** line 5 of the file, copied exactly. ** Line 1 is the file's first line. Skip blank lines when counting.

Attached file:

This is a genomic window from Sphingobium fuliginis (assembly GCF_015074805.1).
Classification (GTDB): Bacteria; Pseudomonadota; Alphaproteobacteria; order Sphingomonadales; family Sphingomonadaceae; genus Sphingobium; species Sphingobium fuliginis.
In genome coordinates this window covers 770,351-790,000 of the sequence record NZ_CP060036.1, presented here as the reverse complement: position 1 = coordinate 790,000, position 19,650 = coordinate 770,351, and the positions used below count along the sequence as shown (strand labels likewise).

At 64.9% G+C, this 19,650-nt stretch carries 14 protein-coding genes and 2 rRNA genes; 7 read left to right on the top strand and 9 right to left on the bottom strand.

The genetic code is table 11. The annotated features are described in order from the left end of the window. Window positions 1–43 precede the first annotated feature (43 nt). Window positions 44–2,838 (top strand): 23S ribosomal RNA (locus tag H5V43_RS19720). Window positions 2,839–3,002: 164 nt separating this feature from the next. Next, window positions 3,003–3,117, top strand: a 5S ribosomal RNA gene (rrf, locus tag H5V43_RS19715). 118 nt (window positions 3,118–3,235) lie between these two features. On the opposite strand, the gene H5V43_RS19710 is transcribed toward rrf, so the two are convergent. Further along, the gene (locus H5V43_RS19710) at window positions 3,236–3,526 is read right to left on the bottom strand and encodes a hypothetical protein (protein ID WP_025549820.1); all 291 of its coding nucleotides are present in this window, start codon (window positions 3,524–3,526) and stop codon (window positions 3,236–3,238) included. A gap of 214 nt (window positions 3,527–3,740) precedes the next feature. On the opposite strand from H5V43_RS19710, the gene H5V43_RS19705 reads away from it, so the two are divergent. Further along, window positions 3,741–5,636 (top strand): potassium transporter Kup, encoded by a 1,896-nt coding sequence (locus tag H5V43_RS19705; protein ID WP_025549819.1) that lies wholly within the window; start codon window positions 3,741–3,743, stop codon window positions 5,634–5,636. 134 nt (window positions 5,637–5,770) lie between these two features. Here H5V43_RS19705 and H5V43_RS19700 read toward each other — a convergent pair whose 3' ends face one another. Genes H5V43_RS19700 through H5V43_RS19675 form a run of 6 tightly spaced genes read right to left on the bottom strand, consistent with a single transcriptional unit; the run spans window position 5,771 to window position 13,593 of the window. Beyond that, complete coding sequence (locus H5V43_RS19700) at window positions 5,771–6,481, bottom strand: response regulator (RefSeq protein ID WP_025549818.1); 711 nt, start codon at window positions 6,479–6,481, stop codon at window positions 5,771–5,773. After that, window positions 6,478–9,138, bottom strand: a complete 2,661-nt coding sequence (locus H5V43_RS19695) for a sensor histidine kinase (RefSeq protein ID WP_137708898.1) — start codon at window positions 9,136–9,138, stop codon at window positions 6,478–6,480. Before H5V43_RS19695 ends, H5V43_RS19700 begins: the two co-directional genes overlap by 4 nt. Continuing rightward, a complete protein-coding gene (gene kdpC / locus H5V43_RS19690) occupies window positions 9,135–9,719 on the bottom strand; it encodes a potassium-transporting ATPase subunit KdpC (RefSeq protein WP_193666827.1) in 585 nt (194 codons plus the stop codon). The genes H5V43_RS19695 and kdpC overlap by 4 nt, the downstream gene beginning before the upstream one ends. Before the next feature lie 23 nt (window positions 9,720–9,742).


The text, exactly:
The genetic code is table 11. The annotated features are described in order from the left end of the window. Window positions 1–43 precede the first annotated feature (43 nt). Window positions 44–2,838 (top strand): 23S ribosomal RNA (locus tag H5V43_RS19720). Window positions 2,839–3,002: 164 nt separating this feature from the next. Next, window positions 3,003–3,117, top strand: a 5S ribosomal RNA gene (rrf, locus tag H5V43_RS19715). 118 nt (window positions 3,118–3,235) lie between these two features. On the opposite strand, the gene H5V43_RS19710 is transcribed toward rrf, so the two are convergent. Further along, the gene (locus H5V43_RS19710) at window positions 3,236–3,526 is read right to left on the bottom strand and encodes a hypothetical protein (protein ID WP_025549820.1); all 291 of its coding nucleotides are present in this window, start codon (window positions 3,524–3,526) and stop codon (window positions 3,236–3,238) included. A gap of 214 nt (window positions 3,527–3,740) precedes the next feature. On the opposite strand from H5V43_RS19710, the gene H5V43_RS19705 reads away from it, so the two are divergent. Further along, window positions 3,741–5,636 (top strand): potassium transporter Kup, encoded by a 1,896-nt coding sequence (locus tag H5V43_RS19705; protein ID WP_025549819.1) that lies wholly within the window; start codon window positions 3,741–3,743, stop codon window positions 5,634–5,636. 134 nt (window positions 5,637–5,770) lie between these two features. Here H5V43_RS19705 and H5V43_RS19700 read toward each other — a convergent pair whose 3' ends face one another. Genes H5V43_RS19700 through H5V43_RS19675 form a run of 6 tightly spaced genes read right to left on the bottom strand, consistent with a single transcriptional unit; the run spans window position 5,771 to window position 13,593 of the window. Beyond that, complete coding sequence (locus H5V43_RS19700) at window positions 5,771–6,481, bottom strand: response regulator (RefSeq protein ID WP_025549818.1); 711 nt, start codon at window positions 6,479–6,481, stop codon at window positions 5,771–5,773. After that, window positions 6,478–9,138, bottom strand: a complete 2,661-nt coding sequence (locus H5V43_RS19695) for a sensor histidine kinase (RefSeq protein ID WP_137708898.1) — start codon at window positions 9,136–9,138, stop codon at window positions 6,478–6,480. Before H5V43_RS19695 ends, H5V43_RS19700 begins: the two co-directional genes overlap by 4 nt. Continuing rightward, a complete protein-coding gene (gene kdpC / locus H5V43_RS19690) occupies window positions 9,135–9,719 on the bottom strand; it encodes a potassium-transporting ATPase subunit KdpC (RefSeq protein WP_193666827.1) in 585 nt (194 codons plus the stop codon). The genes H5V43_RS19695 and kdpC overlap by 4 nt, the downstream gene beginning before the upstream one ends. Before the next feature lie 23 nt (window positions 9,720–9,742).